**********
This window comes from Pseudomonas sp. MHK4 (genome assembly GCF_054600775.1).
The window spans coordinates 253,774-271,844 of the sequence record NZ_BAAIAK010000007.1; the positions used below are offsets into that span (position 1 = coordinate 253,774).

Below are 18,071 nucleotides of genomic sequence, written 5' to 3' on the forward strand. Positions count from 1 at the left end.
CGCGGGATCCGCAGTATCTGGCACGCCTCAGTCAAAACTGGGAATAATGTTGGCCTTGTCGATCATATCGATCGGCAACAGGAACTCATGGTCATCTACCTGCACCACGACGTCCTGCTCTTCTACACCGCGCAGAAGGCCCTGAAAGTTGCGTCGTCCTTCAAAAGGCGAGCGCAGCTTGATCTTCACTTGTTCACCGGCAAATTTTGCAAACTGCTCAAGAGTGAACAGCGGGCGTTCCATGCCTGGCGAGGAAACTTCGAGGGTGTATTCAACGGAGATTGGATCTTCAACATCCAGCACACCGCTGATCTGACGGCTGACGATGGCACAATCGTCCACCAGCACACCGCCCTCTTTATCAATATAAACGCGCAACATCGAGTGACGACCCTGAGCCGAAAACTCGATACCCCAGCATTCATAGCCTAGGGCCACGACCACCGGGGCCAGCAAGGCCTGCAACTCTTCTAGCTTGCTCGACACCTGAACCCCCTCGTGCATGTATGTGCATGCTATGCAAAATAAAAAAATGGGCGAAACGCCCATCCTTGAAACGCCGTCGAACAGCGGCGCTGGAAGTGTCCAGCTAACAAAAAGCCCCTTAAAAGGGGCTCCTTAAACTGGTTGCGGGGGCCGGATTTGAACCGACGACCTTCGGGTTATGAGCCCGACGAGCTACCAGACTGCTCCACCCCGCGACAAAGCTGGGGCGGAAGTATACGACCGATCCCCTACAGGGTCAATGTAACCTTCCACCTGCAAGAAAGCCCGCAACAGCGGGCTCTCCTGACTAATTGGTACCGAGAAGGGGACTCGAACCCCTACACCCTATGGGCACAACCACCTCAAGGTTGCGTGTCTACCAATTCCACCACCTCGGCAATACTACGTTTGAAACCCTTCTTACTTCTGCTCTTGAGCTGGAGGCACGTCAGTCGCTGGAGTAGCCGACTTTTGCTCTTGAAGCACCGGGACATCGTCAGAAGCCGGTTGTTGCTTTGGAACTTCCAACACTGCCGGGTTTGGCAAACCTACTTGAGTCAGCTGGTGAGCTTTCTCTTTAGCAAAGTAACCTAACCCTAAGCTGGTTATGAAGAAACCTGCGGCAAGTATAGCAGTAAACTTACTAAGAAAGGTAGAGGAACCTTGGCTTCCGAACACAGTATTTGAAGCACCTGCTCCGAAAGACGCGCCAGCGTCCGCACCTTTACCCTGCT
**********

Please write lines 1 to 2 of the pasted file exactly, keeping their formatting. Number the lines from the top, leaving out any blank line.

This window comes from Pseudomonas sp. MHK4 (genome assembly GCF_054600775.1).
The window spans coordinates 253,774-271,844 of the sequence record NZ_BAAIAK010000007.1; the positions used below are offsets into that span (position 1 = coordinate 253,774).